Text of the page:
A Brief Recent History of Belarus: Background information when reading The Invisible Life of Ivan Isaenko

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The Invisible Life of Ivan Isaenko

by Scott Stambach

The Invisible Life of Ivan Isaenko by Scott Stambach X
The Invisible Life of Ivan Isaenko by Scott Stambach
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  • First Published:
    Aug 2016, 336 pages
    Paperback:
    Sep 2017, 336 pages

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A Brief Recent History of Belarus

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The Invisible Life of Ivan Isaenko deals with the aftermath of Chernobyl and is set in a hospital in Belarus.

While most of us think of Belarus as a part of the now fragmented Soviet Union, the country has a colorful history of being handed back and forth between Poland and Russia for centuries. Belarus was part of Poland (which borders Belarus on the West) until Poland was partitioned after a series of wars towards the end of the 18th century and Belarus became part of Russia. The early twentieth century saw more conflict. Taking advantage of Russia's preoccupation with the First World War, Belarus decided to break away and become independent while still under the protection of German forces.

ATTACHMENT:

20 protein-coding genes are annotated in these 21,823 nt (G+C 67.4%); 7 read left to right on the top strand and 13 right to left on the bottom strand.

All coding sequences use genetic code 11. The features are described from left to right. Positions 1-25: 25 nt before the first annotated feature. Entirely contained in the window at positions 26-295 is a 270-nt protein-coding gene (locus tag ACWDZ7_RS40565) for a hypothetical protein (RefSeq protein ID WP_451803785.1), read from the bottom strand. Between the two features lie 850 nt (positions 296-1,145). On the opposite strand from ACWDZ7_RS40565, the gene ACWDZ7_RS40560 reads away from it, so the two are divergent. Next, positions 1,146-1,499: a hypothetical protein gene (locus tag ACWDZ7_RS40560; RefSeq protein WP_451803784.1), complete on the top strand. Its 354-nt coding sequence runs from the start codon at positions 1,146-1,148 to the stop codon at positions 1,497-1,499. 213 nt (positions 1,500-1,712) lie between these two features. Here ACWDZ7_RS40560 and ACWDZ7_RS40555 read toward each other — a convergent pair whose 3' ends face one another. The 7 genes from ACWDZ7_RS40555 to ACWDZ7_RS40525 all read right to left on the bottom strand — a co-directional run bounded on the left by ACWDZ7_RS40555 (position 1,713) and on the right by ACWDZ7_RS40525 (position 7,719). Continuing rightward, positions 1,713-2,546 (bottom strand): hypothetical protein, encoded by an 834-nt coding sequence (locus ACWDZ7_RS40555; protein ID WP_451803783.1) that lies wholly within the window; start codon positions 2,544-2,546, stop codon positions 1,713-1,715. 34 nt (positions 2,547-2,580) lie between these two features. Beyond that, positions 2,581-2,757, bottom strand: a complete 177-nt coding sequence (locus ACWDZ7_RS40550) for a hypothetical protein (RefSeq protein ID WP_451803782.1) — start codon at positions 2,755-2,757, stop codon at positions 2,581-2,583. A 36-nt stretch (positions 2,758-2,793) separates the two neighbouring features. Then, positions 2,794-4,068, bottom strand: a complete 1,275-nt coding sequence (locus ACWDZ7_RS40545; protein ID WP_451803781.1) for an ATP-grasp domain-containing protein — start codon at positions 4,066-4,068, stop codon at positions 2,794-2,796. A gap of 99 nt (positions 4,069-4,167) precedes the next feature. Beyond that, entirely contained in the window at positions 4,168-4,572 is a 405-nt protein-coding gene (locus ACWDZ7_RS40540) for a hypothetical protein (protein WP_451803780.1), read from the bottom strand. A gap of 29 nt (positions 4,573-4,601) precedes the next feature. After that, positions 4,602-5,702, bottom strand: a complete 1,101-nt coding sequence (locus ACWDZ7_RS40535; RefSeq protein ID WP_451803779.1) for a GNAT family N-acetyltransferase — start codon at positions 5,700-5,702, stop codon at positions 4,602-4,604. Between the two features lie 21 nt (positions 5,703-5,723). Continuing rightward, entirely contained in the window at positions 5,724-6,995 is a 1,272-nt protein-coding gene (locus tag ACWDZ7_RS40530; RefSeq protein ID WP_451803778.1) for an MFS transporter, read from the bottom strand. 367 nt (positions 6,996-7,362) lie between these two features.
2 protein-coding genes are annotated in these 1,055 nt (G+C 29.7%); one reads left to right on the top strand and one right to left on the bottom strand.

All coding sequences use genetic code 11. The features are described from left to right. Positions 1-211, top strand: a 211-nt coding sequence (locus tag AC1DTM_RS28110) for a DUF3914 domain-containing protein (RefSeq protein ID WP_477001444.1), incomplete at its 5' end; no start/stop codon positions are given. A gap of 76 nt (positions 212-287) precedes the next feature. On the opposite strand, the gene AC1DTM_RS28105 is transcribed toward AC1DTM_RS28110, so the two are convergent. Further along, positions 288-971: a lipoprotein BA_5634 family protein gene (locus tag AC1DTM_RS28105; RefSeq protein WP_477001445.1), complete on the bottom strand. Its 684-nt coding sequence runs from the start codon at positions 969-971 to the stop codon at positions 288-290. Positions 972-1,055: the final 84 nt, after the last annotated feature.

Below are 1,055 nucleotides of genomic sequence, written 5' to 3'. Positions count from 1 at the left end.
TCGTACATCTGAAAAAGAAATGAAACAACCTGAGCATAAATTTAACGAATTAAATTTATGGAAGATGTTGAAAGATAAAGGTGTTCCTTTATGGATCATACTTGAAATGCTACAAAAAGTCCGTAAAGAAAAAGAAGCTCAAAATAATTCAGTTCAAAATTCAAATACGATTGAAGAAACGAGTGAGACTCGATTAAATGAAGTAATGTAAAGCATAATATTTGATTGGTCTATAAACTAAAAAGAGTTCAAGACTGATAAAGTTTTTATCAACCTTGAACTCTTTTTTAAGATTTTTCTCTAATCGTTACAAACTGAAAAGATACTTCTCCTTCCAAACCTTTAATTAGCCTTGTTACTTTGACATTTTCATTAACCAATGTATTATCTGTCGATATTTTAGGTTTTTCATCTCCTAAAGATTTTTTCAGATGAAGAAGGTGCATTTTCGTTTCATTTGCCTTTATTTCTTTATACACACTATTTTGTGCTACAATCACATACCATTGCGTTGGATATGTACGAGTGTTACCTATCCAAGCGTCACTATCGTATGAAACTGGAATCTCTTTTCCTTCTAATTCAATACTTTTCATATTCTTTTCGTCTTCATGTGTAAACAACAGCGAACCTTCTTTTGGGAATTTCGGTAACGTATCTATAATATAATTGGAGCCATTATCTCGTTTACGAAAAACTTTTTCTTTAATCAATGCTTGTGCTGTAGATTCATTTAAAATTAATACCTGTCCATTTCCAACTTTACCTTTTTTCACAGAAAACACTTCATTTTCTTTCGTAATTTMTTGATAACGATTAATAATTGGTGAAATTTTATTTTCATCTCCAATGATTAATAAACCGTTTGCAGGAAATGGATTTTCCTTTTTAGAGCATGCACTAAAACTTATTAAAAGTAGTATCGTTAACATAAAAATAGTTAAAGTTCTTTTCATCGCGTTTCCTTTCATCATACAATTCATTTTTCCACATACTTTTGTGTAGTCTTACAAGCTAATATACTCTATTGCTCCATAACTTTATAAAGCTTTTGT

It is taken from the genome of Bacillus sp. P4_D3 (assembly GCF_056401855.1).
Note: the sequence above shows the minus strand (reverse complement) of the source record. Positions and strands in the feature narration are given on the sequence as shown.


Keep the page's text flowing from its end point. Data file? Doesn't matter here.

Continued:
A contemporary map of Belarus. It is bordered by Russia to the East, Poland to the West and Ukraine to the South. Unfortunately this newly established sovereignty, the Belarusian People's Republic, didn't last too long. With the Allied victory in WWI, Germany was forced to leave Belarus leaving it vulnerable to Russian attack. Russia invaded promptly and wrested the country back into its fold christening the country as the Belarusian Soviet Socialist Republic in 1919. Seizing an opportunity to right old wrongs, Poland in turn attacked and wrested part of Belarus back into its fold, the boundaries established by the Treaty of Riga of 1921.

These arrangements lasted until World War II. When Germany invaded Poland, Russia jumped on the chance to invade Poland in return and take back what it had lost in the 1921 accord. The new borders were confirmed by Poland and the USSR in a treaty after WWII.

Belarus and its southern neighbor, Ukraine, were both part of the USSR when the Chernobyl disaster took place in 1986. Chernobyl is located in the north of Ukraine close to the border of Belarus. About 70% of the fallout from the nuclear power plant explosion ended up in Belarus, contaminating at least a fifth of the agricultural land.

In 1991, the country broke from the USSR even though it continues to maintain close economic ties with Russia. Alexander Lukashenko has been governing the country in what has labeled an authoritarian style since 1994. He has won re-elections ever since, amid allegations about vote-rigging and illegal modifications to the constitution that ensure successfully longer terms for himself.

Map of contemporary Belarus from Depositphotos.com

This article was originally published in August 2016, and has been updated for the August 2016 edition. Click here to go to this issue.

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